Is your nonprofit ready for a rainy day?

The latest view on not-for-profit accounting issues

nonprofit, rainy day, spending cuts, operating reserves, liquidityAs stated by Alan Lakein, “failing to plan is planning to fail.” As the government continues to threaten spending cuts, it becomes increasingly important to have the discussion of whether or not your nonprofit has sufficient operating reserves and liquidity.

Operating reserve and liquidity

First, let’s discuss what an operating reserve is and how it relates to liquidity. An operating reserve is the buildup of unrestricted funds that are liquid. Liquidity is essentially how quickly assets can be turned into cash. For example, if a nonprofit used their operating reserve to invest in an expensive work of art, they would not be able to easily sell the art to cover any unexpected expenses or a loss in revenue (the government cuts funding). Without a well-funded, liquid operating reserve, a nonprofit could be defenseless to many unforeseen circumstances.

Out of business in 6 months?

In a recent survey, BDO USA reported that 40% of nonprofits have only between one and six months in operating reserves set aside for expenses during difficult times, while 13% reported to have none. That means over half of the nonprofits surveyed reported they would not be in business after six months of a major economic decline.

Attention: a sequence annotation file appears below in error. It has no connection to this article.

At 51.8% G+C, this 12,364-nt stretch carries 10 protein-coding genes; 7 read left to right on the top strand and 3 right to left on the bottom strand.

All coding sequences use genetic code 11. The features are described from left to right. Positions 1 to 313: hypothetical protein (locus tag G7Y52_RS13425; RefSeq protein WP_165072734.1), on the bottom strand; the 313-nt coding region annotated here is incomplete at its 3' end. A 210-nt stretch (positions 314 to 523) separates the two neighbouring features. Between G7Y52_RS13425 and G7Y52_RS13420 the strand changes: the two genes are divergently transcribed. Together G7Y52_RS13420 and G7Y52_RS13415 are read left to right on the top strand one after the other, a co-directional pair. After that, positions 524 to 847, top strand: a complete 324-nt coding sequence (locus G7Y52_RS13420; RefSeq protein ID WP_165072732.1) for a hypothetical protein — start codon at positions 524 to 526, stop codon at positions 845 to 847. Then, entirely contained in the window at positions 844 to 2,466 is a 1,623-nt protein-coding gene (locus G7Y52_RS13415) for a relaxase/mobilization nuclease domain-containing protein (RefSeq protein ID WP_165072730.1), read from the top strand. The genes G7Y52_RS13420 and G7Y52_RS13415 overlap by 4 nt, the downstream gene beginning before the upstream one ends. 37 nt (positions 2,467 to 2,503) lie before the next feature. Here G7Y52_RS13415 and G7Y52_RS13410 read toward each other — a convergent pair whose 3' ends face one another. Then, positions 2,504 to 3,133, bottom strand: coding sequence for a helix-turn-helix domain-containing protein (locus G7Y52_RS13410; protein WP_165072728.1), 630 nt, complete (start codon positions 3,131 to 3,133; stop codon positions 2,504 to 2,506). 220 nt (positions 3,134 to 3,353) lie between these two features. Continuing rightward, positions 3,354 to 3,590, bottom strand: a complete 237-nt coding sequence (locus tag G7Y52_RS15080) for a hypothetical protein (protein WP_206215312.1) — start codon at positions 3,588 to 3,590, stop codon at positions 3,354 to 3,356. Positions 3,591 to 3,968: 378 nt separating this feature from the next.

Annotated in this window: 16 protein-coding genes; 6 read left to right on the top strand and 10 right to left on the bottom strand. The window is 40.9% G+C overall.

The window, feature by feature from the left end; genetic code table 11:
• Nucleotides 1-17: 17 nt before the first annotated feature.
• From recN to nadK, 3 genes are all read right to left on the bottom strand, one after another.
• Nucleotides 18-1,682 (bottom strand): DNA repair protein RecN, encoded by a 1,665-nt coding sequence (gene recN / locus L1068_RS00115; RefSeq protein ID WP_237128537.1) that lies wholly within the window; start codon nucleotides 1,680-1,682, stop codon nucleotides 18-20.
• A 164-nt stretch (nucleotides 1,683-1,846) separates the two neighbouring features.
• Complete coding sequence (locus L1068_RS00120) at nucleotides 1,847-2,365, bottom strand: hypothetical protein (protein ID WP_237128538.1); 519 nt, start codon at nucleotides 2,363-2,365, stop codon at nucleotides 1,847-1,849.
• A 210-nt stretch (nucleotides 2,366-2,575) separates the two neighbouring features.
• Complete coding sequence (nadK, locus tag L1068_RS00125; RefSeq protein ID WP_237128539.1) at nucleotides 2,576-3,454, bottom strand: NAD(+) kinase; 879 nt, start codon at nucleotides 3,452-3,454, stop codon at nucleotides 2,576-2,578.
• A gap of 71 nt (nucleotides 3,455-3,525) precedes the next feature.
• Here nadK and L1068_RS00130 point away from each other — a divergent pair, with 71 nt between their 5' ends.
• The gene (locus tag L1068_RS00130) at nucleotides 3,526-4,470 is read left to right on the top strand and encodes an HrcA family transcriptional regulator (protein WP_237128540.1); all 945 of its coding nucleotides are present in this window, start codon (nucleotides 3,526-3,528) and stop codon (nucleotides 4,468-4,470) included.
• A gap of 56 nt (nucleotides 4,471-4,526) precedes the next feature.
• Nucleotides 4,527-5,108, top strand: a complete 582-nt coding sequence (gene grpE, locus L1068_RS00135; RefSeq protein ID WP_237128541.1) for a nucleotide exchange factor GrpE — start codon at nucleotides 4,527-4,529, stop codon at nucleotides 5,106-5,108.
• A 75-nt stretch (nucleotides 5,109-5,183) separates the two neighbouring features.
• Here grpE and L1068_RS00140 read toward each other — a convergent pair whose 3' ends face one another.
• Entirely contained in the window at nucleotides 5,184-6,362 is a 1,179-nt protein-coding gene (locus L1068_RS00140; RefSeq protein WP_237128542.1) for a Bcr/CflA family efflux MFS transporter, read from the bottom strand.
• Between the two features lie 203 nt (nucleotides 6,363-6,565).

How much a nonprofit should have

So, how much should a nonprofit set aside? There are several opinions on how many months a nonprofit should keep in their operating reserve, but there are a lot of factors to consider. Depending on the industry and needs, each organization must decide what is best for them. Some operating costs to consider are payroll and any other fixed costs such as rent and utilities. Nonprofits must carefully balance how much of their funds are going towards expanding the mission, while ensuring they can survive an economic hardship. It is crucial for each organization to have a plan in place of how much cash and cash equivalents (highly liquid assets) should be available if needed. Having a well-funded, liquid operating reserve provides the umbrella needed to protect against the possible “rainy day” ahead.

Jared Morrison, MBA